Cass is frankly astounded at Randy’s calmness in the face of some of the ugliness directed his way by those unable or unwilling to see Randy as different from the bigots who had directed the same nastiness at them all their lives. It’s not long before Randy gets to hear Cass’s wonderful performances and soon they’re talking and joking with each other. Cass quickly lets him know that she doesn’t tolerate any familiarity or disrespect and won’t back down from anything. Her past bad relationships with a few men keep her at a distance from Randy as anyone more than a friend. Little by little, she gets Randy’s story out of him. As a fellow Southerner, he sees skin color and how shades can determine how people are treated but for his own reasons, it doesn’t faze him as he was taught to play by a black man and taken in by him and his wife. Cass also has some of her friends warning her about what Randy might be up to since a white man working in a colored business and living in Harlem sounds suspicious and must have an agenda. Randy isn’t completely rejected in Harlem as his previous playing connections lead him to a boarding house there with an owner who mothers him and scolds him when she thinks he needs either.
Luther’s mother also sticks up for Randy and calls others on their actions but Randy knows better than to think that many at the club will ever accept him. When Cass sees the results of the brutal beating Randy gets outside the club one night, she does too. Taking care of the injured man is one thing but getting romantically involved in the face of her past disappointments and her friends’ warnings is another.
This book doesn’t make the obstacles Randy and Cass face easy. His past makes him want a loving marriage and family while hers has her backing away from any long term involvement. Then there are the prevailing attitudes from both sides of the color line. Some think Randy must be up to something sordid while others look down on Cass as no better than a prostitute for being with him. Some think he’s taken an opportunity away from a colored sax player who couldn’t go anywhere else unlike Randy who has chances to play in places where they couldn’t. Others will always hate Randy or Cass merely for the color of their skin.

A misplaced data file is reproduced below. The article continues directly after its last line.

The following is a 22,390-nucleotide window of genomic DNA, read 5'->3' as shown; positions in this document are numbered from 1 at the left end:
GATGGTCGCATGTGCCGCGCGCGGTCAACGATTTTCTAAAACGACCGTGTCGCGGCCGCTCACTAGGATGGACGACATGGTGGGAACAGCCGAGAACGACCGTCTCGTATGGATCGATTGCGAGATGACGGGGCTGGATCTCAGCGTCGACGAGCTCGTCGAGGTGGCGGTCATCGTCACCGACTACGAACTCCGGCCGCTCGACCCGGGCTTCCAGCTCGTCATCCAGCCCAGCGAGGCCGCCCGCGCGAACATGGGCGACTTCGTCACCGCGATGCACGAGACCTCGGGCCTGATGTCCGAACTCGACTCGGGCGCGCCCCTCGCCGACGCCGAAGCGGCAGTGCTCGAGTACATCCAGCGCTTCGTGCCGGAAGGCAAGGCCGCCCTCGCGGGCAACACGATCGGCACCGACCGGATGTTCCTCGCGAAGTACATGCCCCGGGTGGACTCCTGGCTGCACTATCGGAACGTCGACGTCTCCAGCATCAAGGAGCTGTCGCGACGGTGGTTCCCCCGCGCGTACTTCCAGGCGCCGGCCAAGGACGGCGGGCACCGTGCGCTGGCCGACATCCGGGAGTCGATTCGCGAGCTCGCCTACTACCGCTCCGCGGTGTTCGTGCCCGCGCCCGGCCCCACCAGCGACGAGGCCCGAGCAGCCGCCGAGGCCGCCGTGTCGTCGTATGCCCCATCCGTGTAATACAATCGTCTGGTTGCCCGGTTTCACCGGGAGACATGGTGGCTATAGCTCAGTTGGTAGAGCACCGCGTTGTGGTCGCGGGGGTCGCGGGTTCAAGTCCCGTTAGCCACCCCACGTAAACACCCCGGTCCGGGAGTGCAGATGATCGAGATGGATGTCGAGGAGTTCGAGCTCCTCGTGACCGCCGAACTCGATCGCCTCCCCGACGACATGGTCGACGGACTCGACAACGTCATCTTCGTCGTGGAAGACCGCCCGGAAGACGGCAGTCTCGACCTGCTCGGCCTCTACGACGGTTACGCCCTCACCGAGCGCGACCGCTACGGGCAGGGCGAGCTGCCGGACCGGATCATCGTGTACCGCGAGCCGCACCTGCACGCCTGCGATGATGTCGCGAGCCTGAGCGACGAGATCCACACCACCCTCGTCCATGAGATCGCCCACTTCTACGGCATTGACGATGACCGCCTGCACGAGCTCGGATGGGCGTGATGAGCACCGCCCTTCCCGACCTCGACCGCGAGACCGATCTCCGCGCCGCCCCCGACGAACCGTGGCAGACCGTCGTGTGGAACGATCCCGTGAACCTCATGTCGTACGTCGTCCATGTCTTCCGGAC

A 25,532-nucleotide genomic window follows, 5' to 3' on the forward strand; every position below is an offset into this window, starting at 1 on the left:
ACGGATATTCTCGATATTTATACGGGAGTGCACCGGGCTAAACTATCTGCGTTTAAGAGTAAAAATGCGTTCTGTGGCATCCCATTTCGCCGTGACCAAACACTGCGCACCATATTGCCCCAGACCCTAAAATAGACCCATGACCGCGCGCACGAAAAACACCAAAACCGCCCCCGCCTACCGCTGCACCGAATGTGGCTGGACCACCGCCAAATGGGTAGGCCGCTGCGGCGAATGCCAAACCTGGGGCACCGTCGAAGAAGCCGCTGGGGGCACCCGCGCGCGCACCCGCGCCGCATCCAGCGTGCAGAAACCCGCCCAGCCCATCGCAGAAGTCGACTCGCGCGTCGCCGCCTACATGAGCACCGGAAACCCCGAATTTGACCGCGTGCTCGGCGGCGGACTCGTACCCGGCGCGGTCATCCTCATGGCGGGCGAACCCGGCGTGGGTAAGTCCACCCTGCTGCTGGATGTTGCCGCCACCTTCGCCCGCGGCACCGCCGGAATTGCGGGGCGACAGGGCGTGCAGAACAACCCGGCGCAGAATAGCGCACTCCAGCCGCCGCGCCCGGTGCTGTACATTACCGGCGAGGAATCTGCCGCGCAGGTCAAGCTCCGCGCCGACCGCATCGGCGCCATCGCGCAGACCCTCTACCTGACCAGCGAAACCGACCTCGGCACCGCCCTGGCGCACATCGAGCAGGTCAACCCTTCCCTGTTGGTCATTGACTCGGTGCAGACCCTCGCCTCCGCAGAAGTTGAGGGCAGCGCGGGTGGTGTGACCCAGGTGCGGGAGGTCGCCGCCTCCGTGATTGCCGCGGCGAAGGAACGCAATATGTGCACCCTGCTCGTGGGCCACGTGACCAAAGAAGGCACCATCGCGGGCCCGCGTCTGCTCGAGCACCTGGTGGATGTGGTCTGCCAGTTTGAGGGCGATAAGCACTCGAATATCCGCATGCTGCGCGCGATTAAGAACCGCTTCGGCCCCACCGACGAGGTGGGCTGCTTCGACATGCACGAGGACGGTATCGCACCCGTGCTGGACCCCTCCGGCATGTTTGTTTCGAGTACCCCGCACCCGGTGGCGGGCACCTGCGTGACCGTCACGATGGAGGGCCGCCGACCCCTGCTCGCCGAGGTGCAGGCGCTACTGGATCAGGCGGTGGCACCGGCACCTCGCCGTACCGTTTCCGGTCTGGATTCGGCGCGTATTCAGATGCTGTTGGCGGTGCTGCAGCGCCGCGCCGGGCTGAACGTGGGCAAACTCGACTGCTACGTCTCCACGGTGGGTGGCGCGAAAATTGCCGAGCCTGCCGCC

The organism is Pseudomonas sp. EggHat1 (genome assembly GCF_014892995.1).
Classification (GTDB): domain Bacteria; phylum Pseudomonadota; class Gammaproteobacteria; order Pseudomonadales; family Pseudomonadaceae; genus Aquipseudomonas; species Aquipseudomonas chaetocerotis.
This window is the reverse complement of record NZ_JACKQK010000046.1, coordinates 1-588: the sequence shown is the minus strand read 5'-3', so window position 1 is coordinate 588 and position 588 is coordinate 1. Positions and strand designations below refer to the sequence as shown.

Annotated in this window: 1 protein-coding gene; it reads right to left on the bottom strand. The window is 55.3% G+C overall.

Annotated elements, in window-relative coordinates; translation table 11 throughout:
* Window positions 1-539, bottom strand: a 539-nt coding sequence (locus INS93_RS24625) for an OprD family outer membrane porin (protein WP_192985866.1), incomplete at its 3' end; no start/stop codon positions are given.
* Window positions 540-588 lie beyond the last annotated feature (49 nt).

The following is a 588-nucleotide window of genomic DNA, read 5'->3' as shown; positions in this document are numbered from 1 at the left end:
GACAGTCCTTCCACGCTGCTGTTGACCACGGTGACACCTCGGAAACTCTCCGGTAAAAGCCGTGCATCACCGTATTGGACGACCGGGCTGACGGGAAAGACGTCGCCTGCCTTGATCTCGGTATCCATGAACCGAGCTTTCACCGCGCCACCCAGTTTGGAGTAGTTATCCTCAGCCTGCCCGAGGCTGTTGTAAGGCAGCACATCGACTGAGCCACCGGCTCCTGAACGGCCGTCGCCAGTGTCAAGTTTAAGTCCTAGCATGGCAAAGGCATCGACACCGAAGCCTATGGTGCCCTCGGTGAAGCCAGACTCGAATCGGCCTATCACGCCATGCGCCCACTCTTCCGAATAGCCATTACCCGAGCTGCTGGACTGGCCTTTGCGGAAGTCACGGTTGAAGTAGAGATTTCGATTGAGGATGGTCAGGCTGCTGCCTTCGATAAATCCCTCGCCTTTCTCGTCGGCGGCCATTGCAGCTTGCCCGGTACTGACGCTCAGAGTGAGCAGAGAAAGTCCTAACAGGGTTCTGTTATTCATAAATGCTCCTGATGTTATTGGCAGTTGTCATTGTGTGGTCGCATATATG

But the heart knows what it wants and though Cass takes a lot of persuasion to believe in Randy’s determination and difference from the men who had hurt her before – he’s stubborn. He also amazes her with his knowledge of places they can safely go and of people who will accept them as a couple. Yes, they existed even back then. Cass also gets some straight talking advice from a delightful woman who speaks little but what she says, says a lot. Mrs. Cooper doesn’t suffer fools at all and snaps these two out of their mooning and mopes. In the end, they know they can’t change the opinion of a lot of people, that most won’t accept them or trust that their feelings are true and won’t alter in time. But Randy has proven to Cass that he’s the kind of man he’s said he is and she’s decided that he’s one of the good ones among all the bad apples. Their exit from NYC isn’t without drama but they’re committed. B